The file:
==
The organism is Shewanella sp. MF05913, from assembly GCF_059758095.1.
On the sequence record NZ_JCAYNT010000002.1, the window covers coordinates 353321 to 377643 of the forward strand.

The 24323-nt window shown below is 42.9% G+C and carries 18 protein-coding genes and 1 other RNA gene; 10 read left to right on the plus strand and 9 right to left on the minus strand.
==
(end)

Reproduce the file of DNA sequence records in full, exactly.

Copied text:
The organism is Shewanella sp. MF05913, from assembly GCF_059758095.1.
On the sequence record NZ_JCAYNT010000002.1, the window covers coordinates 353321 to 377643 of the forward strand.

The 24323-nt window shown below is 42.9% G+C and carries 18 protein-coding genes and 1 other RNA gene; 10 read left to right on the plus strand and 9 right to left on the minus strand.